It already builds several plug-in models, including the plug-in 918 Spyder, but Porsche is about to go the next step with plans to launch its first pure battery-electric supercar, the Mission E.
The maker will spend “around” 1 billion euros, or $1.1 billion, to bring the high-performance electric vehicle to market, a figure that includes an all-new assembly line and paint shop in the Stuttgart suburb of Zuffenhausen. It will create as many as 1,000 new jobs.
The Porsche Mission E will mark “the beginning (of) a new chapter in the history of the sports car,” said Oliver Blume, the chairman of Porsche’s Executive Board.
Though it clearly borrows a little bit of its styling from the iconic Porsche 911, the Mission E will be a four-door, four-seater, more in line with the current Panamera model.
The Porsche Mission E will deliver a maximum output of 600 horsepower, or 440 kilowatts, according to the maker, and will be able to launch from 0 to 100 kmh, or 62 mph, in 3.5 seconds. That’s actually about a half-second slower than the Tesla Model S equipped with the new Ludicrous Mode option.
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In terms of range, however, the Porsche Mission E actually could top its Silicon Valley rival. It promises a range of “more than 500 kilometers,” or at least 310 miles, per charge, about 5 to 10% more than the highest-rated Tesla Model S. It wasn’t clear if the company was using U.S. or European calculations, however, as range and fuel economy calculations typically are as much as a third higher using EU testing procedures.
Significantly, Porsche says it will equip the Mission E to use the latest Level IV 800-volt charging system, which is twice as powerful as the current Level III quick-charge technology. That currently is offered in only a handful of locations anywhere in the world but battery-car proponents say it will be a critical development in making electric vehicle technology more competitive with conventional, gas-powered vehicles.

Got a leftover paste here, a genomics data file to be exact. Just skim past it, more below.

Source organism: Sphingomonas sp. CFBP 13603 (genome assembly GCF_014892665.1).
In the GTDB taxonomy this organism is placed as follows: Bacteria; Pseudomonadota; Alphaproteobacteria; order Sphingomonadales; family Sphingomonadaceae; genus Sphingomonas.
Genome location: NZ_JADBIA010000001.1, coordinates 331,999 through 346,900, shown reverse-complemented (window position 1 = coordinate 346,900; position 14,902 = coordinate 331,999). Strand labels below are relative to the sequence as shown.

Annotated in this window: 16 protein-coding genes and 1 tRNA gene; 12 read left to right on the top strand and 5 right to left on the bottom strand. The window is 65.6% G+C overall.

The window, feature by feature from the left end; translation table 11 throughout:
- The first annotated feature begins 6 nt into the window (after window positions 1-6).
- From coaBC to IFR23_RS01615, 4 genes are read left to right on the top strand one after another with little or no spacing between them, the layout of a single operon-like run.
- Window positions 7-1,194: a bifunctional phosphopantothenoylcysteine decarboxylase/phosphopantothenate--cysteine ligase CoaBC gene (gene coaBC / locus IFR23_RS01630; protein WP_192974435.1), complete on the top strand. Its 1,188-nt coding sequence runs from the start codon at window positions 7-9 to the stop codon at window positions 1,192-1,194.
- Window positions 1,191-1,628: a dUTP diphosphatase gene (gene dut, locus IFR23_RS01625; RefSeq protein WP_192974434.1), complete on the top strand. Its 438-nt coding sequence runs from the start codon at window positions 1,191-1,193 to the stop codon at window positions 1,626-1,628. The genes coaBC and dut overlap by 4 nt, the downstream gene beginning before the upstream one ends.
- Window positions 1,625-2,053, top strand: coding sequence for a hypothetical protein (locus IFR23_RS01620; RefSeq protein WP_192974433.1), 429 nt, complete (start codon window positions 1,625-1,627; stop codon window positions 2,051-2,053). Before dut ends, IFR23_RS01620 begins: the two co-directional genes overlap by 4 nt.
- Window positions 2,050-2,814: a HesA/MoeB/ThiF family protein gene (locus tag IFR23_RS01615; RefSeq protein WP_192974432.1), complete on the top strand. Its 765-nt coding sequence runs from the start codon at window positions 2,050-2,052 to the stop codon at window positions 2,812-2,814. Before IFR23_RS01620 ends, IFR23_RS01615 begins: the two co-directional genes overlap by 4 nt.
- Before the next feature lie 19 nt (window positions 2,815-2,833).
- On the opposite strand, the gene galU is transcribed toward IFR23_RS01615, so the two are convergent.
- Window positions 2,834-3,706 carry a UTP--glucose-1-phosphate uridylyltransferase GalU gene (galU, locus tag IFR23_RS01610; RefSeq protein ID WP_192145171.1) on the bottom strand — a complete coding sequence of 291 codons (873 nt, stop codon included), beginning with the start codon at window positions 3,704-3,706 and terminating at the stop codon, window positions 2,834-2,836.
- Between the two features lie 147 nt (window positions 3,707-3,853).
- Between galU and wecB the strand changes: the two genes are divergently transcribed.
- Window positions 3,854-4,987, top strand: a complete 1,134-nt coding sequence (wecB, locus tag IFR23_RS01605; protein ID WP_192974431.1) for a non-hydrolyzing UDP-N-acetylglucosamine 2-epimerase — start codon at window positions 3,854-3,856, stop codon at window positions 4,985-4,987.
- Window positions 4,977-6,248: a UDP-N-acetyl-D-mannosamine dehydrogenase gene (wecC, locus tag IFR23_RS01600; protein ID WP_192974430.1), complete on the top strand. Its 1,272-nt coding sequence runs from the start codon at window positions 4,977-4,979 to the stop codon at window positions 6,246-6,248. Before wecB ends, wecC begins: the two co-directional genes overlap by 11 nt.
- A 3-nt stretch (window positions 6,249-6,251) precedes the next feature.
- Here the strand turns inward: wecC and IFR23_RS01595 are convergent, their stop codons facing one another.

Using that technology, Porsche suggests it would be able to get an 80% recharge in just 15 minutes. While the maker didn’t reveal specific details, that would suggest the Porsche Mission E will carry somewhere north of 90 kilowatt-hours of lithium-ion batteries.
The German maker also noted the Mission E will be equipped with an inductive charging system that would allow an owner to simply pull the car over a coil system on the floor of their garage. It would be slower but not require plugging in.
Porsche is expected to share some of the underlying technology with sibling brands Volkswagen and Audi. The latter brand recently confirmed plans to launch a production version of the e-tron Quattro Concept SUV first shown at the Frankfurt Motor Show in September. That model will also offer more than 500 km range, Audi promised.
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In an interview with TheDetroitBureau.com, officials with Audi and Volkswagen have said they expect to see a sharp tumble in the price of lithium-ion technology by the time the Audi e-tron SUV and Porsche Mission E come to market. At the beginning of the decade, a kilowatt-hour of battery cells cost almost $1,000. The VW corporate target for 2018 is around $165 or less.
Separately, batteries are coming down in mass and weight – as are electric motors and electronic control systems – even as they produce more power.
“With Mission E, we are making a clear statement about the future of the brand,” said Wolfgang Porsche, chairman of the Supervisory Board of Porsche AG. “Even in a greatly changing motoring world, Porsche will maintain its front-row position with this fascinating sports car.”
Where the first battery-based vehicles to market – like the Chevrolet Volt and Nissan Leaf – were relatively slow and limited in electric range, there’s a sudden push to deliver better performance and longer driving distances. Proponents believe that, with battery prices falling and charging stations becoming easier to find, electric vehicles will begin to develop a more mass-market appeal.
General Motors is directly targeting mainstream buyers with the 200-mile, $35,000 Chevrolet Bolt debuting later this year, as is Tesla with the planned Model III. But much of the push is still focused on the luxury market where makers like Audi, BMW, Mercedes-Benz, even Bentley, are developing plug-ins and pure battery-electric models.
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Porsche offers a number of plug-ins, including its top-line 918 Spyder. Ferrari and McLaren also showed the potential for electrified supercars with their hybrid flagships, the LaFerrari and P1.